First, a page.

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Vox Sentences: Texas’s answer to shootings: more guns

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Despite the recent mass shooting in El Paso, Texas is still on track to loosen firearm laws in September; Italy’s government veers toward collapse.

Texas set to loosen gun control laws in September

Spencer Platt/Getty Images
  • Despite the recent shooting at an El Paso Walmart that killed 22 people, Texas is on track to loosen firearm laws next month. [Texas Tribune / Riane Roldan, Texas Tribune, and Alain Stephens, the Trace]
  • A series of laws protecting gun owners’ right to carry arms will go into effect on September 1. These laws had originally passed the Texas legislature last session, which ended in June, and were signed by the governor shortly after. [USA Today / Joshua Bote]
  • Here are some of the key laws: Licensed gun owners can keep firearms in a locked car in a school parking lot; some foster homes are now allowed to keep firearms; landlords cannot prohibit occupants from owning a firearm; and handguns are allowed in places of worship. [CNN / Allen Kim and Faith Karimi]
  • A snapshot of gun ownership in Texas: During fiscal year 2018, the state’s Department of Public Safety issued 351,701 gun licenses, while only 2,043 were denied, and 4,761 were suspended or revoked during the same period. There are nearly 1.4 million holders of active firearm licenses in the state. [Rivard Report / Shari Biediger]
  • Some Texas Democrats are calling for the governor to convene a special session to address gun control laws following the El Paso shooting. Experts, however, think it’s unlikely that the legislature will reconvene until their next regular session in January 2021. [NYT / Mitch Smith and David Montgomery]
  • The reality is that Texas has a history of responding to mass shootings with looser gun laws. As an example, nearly two years after a mass shooting in a San Antonio church killed 26 people, a law that reaffirms the right to bring firearms into a place of worship will go into effect next month. [Guardian / Tom Dart]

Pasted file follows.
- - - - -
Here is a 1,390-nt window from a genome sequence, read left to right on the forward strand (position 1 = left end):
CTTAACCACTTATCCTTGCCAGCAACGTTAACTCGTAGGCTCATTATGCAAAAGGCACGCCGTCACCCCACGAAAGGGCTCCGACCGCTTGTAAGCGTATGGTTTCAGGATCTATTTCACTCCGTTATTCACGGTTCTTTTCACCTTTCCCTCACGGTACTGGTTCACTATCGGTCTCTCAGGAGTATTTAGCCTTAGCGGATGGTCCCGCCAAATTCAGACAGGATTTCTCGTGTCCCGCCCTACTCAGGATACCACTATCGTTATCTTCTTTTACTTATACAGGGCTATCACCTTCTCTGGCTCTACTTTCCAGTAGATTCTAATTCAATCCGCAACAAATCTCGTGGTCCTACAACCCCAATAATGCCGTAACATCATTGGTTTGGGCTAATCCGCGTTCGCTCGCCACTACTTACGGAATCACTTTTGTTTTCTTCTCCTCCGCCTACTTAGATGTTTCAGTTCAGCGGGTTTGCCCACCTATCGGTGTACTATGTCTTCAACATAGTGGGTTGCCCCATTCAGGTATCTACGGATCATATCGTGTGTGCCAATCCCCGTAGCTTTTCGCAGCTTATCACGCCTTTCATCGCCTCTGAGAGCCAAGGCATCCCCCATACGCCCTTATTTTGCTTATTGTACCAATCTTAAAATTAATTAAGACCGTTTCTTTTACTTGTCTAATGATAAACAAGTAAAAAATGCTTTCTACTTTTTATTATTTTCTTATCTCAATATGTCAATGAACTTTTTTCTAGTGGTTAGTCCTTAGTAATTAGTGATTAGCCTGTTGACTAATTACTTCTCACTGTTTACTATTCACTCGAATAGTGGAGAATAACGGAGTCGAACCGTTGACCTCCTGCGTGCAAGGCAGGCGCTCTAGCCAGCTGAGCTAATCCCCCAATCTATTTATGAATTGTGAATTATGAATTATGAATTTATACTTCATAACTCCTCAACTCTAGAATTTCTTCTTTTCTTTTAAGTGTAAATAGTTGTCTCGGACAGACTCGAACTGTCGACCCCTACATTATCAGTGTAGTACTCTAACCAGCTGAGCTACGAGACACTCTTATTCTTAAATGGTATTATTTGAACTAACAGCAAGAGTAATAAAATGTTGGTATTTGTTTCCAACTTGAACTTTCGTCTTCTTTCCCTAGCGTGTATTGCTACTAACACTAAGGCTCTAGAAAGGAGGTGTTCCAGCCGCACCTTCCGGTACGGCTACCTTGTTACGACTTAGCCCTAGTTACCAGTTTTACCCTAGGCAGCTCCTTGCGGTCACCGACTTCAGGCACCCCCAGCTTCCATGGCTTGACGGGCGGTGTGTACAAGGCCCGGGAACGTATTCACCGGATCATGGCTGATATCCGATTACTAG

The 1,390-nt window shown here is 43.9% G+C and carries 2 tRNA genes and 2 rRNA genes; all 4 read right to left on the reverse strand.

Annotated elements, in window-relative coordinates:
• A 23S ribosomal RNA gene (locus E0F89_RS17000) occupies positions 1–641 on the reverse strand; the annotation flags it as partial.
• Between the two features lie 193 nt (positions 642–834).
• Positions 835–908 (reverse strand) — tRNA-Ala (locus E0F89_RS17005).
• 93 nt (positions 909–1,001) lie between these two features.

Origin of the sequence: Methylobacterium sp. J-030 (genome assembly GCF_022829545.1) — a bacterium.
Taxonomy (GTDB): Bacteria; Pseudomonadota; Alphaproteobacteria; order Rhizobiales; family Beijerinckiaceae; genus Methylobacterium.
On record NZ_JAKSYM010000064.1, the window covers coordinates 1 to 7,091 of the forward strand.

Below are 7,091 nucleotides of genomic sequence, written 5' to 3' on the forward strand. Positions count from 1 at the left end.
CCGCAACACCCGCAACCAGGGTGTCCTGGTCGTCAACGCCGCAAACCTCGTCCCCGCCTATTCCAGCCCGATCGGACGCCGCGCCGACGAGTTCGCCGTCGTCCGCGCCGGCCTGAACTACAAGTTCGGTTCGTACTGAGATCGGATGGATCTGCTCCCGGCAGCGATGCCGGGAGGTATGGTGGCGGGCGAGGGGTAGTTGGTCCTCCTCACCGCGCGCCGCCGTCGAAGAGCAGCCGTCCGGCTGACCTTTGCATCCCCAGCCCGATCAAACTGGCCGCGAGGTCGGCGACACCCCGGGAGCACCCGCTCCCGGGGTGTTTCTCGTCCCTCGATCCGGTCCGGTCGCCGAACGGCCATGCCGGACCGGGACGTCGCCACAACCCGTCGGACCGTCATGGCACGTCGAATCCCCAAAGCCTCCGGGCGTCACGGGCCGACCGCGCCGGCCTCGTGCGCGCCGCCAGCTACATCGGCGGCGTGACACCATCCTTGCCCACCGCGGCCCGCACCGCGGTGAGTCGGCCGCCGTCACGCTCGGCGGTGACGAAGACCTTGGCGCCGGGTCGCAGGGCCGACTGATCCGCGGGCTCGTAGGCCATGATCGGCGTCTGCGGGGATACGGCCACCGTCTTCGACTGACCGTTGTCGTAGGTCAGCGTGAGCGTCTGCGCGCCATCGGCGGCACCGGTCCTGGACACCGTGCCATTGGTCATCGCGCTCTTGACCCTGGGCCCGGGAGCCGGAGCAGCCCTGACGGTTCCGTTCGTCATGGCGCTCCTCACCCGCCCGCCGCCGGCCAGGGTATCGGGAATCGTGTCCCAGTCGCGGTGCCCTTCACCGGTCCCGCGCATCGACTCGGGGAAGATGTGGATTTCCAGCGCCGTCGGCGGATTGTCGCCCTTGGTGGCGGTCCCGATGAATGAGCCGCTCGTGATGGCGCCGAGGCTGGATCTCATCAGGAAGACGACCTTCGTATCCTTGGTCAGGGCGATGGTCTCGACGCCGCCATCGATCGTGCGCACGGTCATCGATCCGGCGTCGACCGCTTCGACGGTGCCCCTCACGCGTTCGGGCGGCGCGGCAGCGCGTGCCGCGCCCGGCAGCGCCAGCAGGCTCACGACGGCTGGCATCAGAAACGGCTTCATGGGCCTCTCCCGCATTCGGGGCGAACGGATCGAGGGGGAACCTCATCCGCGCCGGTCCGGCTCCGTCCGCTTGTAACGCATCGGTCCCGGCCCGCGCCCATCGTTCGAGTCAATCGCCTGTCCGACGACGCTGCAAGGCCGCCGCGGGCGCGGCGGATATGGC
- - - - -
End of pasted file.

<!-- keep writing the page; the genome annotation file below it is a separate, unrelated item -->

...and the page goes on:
• The best hope for reining in gun laws in Texas is if a federal law is enacted. Yet even that seems unlikely since Senate Majority Leader Mitch McConnell said gun control laws won’t even be discussed until after Senate recess. [CBS News / Grace Segers]

Italy’s government is on the brink of collapse

  • Italy’s government is in limbo as Deputy Prime Minister Matteo Salvini seeks to form a more right-wing administration. [BBC]
  • Salvini called for snap elections, saying that the coalition his anti-immigration, populist Lega Nord party (LN) formed with the anti-establishment Five Star Movement (M5S) is now unworkable. [CNBC / Silvia Amaro]
  • The unconventional government was formed in 2018, when no political group won an outright majority. LN and M5S, which both have an anti-establishment background, banded together to form a coalition, but it’s been a bumpy road ever since. [France 24]
  • The latest disagreement was the final straw for Salvini: LN wants to build an 8.5-billion-euro high-speed rail link between Italy and France because it would create jobs. M5S bitterly opposes it for environmental and financial reasons. [NYT / Anna Momigliano]
  • In frustration, Salvini wants to take full control of the government and is calling for a new election. It’s expected that if he doesn’t win the majority, he will form a coalition with the Brothers of Italy, a party with neo-fascist roots that could help Salvini create a far-right government. [Guardian / Angela Giuffrida]
  • Salvini’s party currently polls at 38 percent while M5S lingers at 17 percent. It’s unsure if Salvini will get his way, though, because lawmakers are in summer recess and the prime minister is demanding a better reason to justify the snap election. [Deutsche Welle]
  • Still, Salvini’s move points to the political turmoil that is straining the country’s economy and stymying relief for Italians after the European financial crisis. The country’s debt remains at 2 trillion euros and the economy hasn’t expanded in a decade — and there is no sign of stability in the near future. [NYT / Peter S. Goodman]


  • The EPA has reauthorized the use of “cyanide bombs” to kill wild animals. Environmentalists say that the method is inhumane and could harm humans in the process. [The Hill / Brooke Seipel]
  • A Cambodian man was trapped between two rocks for four days before being rescued. The process took 10 hours and involved 200 rescuers. [BBC]
  • An older couple from Washington state were found dead in an apparent murder-suicide. Police found several notes saying the couple did not have the resources to pay their medical bills. [NBC News / Ben Kesslen]
  • The Goliath frog, the world’s largest frog species, can grow up to 13 inches and weigh 6.6 pounds. New research shows that the frogs are also capable of moving rocks more than half their weight to build a home for their offspring. [CNN / Amy Woodyatt]
  • Would you dare to drink vodka from Chernobyl? Scientists say that “Atomik,” a vodka they created from grain and water gathered near the nuclear disaster site, is totally free of toxic radiation (though it was for experimental purposes; don’t expect to find it in stores anytime soon). [NYT / Palko Karasz]


“The only way that we can stop violence is to answer with greater violence. It’s not something that I like to say. I’m not saying it with a smile on my face.” [Jeff Sanford, a general manager of a Texan shooting range and gun shop, on firearms]

Watch this: Why so many suburbs look the same

So many suburbs have similar plans. Why? [YouTube / Phil Edwards]

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